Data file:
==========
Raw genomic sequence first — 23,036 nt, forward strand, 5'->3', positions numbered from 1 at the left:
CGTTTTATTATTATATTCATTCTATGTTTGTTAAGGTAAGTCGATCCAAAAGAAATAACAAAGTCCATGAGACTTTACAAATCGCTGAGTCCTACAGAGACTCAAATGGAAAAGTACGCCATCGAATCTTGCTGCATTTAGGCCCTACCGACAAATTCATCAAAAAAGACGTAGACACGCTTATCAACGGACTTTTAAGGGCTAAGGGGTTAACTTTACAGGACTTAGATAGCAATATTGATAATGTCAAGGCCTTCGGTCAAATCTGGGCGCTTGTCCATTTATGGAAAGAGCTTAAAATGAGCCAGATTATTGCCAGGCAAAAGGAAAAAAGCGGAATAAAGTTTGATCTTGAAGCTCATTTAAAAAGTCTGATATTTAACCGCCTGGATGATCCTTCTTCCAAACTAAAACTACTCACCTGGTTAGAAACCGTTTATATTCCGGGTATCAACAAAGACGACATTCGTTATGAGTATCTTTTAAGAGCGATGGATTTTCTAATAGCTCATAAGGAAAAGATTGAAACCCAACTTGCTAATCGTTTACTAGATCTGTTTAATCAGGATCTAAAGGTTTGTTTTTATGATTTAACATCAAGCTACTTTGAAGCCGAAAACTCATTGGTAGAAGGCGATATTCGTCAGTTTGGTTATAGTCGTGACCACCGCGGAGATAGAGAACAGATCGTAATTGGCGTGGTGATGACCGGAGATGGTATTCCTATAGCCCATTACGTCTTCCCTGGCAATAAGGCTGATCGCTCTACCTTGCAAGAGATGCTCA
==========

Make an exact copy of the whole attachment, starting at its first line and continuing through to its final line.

Raw genomic sequence first — 23,036 nt, forward strand, 5'->3', positions numbered from 1 at the left:
CGTTTTATTATTATATTCATTCTATGTTTGTTAAGGTAAGTCGATCCAAAAGAAATAACAAAGTCCATGAGACTTTACAAATCGCTGAGTCCTACAGAGACTCAAATGGAAAAGTACGCCATCGAATCTTGCTGCATTTAGGCCCTACCGACAAATTCATCAAAAAAGACGTAGACACGCTTATCAACGGACTTTTAAGGGCTAAGGGGTTAACTTTACAGGACTTAGATAGCAATATTGATAATGTCAAGGCCTTCGGTCAAATCTGGGCGCTTGTCCATTTATGGAAAGAGCTTAAAATGAGCCAGATTATTGCCAGGCAAAAGGAAAAAAGCGGAATAAAGTTTGATCTTGAAGCTCATTTAAAAAGTCTGATATTTAACCGCCTGGATGATCCTTCTTCCAAACTAAAACTACTCACCTGGTTAGAAACCGTTTATATTCCGGGTATCAACAAAGACGACATTCGTTATGAGTATCTTTTAAGAGCGATGGATTTTCTAATAGCTCATAAGGAAAAGATTGAAACCCAACTTGCTAATCGTTTACTAGATCTGTTTAATCAGGATCTAAAGGTTTGTTTTTATGATTTAACATCAAGCTACTTTGAAGCCGAAAACTCATTGGTAGAAGGCGATATTCGTCAGTTTGGTTATAGTCGTGACCACCGCGGAGATAGAGAACAGATCGTAATTGGCGTGGTGATGACCGGAGATGGTATTCCTATAGCCCATTACGTCTTCCCTGGCAATAAGGCTGATCGCTCTACCTTGCAAGAGATGCTCA